Sunday, March 15, 2009

Butters: A short guide

As part of the "know your ingredients" series, I present to you some information on the various butters you can use in making upcoming products: Lotion bars, whipped butters, bath melts, and more. Yep, we're making anhydrous (without water) products!

BUTTERS - butters are rated from 1 to 10 for hardness. 10 is very hard.
Aloe butter: Hardness 4. Melts easily at room temperature, good for salves. Aids in rapid hydration of dry skin caused by eczema, psoriasis, rosacea, sun burn, wind burn, and general chapping.

Avocado butter: A very rich, moisturizing treatment, but it can be a little heavy or greasy. Use in small amounts. Again, you might want to use a secondary butter to harden a lotion bar.

Cocoa butter: Hardness 10. A very good butter for trapping in moisture as it stays on the skin as a barrier. This is good as a primary oil in a lotion bar.

Mango butter: Hardness 8. A very creamy butter, doesn't go grainy after melting. It is less greasy than other butters and very emollient.

Olive butter: Olive butter offers the goodness of olive oil, which includes high level of phytosterols and humectant qualities.

Shea butter: Hardness 7. Shea butter penetrates deep into skin and returns elasticity. It has high levels of Vitamins A and E, as well as phytosterols, fatty esters, and phenolic acids. May help repair skin damage. It softens and heals cracked and aged skin. If you are allergic to latex, please avoid shea butter.

So how do you choose a butter? If you have skin that is wind chapped and red, you might choose aloe butter. If you need serious moisturizing, then shea or mango butter may be perfect for you. If you want a humectant with lots of phytosterols, you might be a fan of olive butter.

So let's learn more about oils tomorrow!


Anonymous said...

Hi Susan,A friend told me about your blog and all i can say is Wow and Fantastic! I especially love your baby (Bichon frise?)what a pretty face! Your recipes and explanations on all crafts are invaluable and your generosity is much appreciated! Keep up the great work...this is one blog that I will be returning to for inspiration, learning & entertainment. THankyou Christine

SwiftCraftyMonkey said...

Hi Christine. So glad you like the blog. I'm just trying to give back a little of the joy I've had in learning these things.

My Blondie dog is actually a malti-poo, but she looks like a bichon (but has brown eyes and an adorable brown nose). She's our fur baby, although she's a serious obnox-i-con (she's adorable, then she transforms and rolls out to annoy us!)

Anonymous said...

What a great blog site!! You are great in explaining the whys and love that you share your knowledge & experience!! With the bonus of some great recipes, including ones that we can fill in the blanks. I'm new to this B&B stuff and your blog is a wealth of information!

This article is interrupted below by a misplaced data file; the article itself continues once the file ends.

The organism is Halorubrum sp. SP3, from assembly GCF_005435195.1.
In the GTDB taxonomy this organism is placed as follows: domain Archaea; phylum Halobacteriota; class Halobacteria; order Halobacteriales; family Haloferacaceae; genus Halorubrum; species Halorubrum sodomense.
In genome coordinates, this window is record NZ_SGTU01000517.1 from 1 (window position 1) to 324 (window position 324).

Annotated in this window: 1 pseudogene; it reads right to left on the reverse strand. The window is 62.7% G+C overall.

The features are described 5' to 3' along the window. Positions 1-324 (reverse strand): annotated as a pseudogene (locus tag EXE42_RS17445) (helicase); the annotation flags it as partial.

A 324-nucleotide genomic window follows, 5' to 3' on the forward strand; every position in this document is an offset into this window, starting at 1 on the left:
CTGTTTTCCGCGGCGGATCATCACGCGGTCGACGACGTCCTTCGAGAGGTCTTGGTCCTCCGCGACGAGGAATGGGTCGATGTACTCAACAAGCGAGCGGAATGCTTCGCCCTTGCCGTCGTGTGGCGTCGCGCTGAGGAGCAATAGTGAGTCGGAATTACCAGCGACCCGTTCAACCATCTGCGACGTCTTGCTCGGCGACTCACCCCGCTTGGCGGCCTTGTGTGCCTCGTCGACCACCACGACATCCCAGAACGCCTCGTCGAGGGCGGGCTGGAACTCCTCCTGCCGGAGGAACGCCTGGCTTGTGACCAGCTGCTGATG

Thanks again!!

Anonymous said...

What a great gift you are giving..
To share your knowledge, so freely..
I am new here to your blog, and already in love with your site..
In what little time I have been here, it has already been a learning experiance..

Susan Barclay-Nichols said...

Thanks for the kind words. I'm just trying to give back a little of what I've learned from incredibly generous people. It gives me great joy to to know its actually useful information!

BTW: I'm Swift not Swifty. People (on the Dish) get us mixed up all the time. I knew I should have changed my name...

Anonymous said...


Loving the site you have here!

You said we should consider the feel when formulating our products. But it doesn't say what feel the different butters have.

Susan Barclay-Nichols said...

Hi Anonymous! Could you sign off with your name in the future so we all know who you are? I think it helps to foster a sense if community.

If you look to your right, you'll see the links to lists section of the blog. Look under emollients for all the information about oils, exotic oils, butters, and esters!

SV Van Dyke-Flournoy said...

Hi Susan - Can u tell me who u get ur avocado butter from. I only see one vendor on Google search and Amazon. But, I was told by another blogger that she feels it is not pure--maybe I understood her to say vegetable (crisco) like stuff is added.



Susan Barclay-Nichols said...

Hi SV. As far as I know, avocado butter is always an oil with hydrogenated vegetable oil (not Crisco - that's hydrogenated vegetable oil, but different). My suppliers are Brambleberry and Creations by Eden!

Megan Mischke said...

Hi, I love your blog and Ebooks (I only have one but I bet the others are just as awesome). Any thoughts on Kokum butter? I have about a pound that I don't know why I bought. I think it is close to mango butter. Also, green tea butter... it is made with hydrogenated oils and matcha powder I think. Matcha is something I drink daily could I make a green tea butter to add to my lotions? I feel like this is a bad idea on a few levels. I will probably just stick to using it fresh for face masks but what do you think? How is the green tea butter made safely? Thanks, Megan

Susan Barclay-Nichols said...

Hi Megan. I've written a bit about kokum butter in these posts...
A few other butters
Lotion bars: Tweaking the waxes
Facial products - facial scrubs
And more!

As for green tea butter. It is safe to use it in our products. Take a look at this post where I go into more detail about green tea butter. As a note, do a search for more uses for it as I have used it in quite a few products in the past. (I just can't get it now!)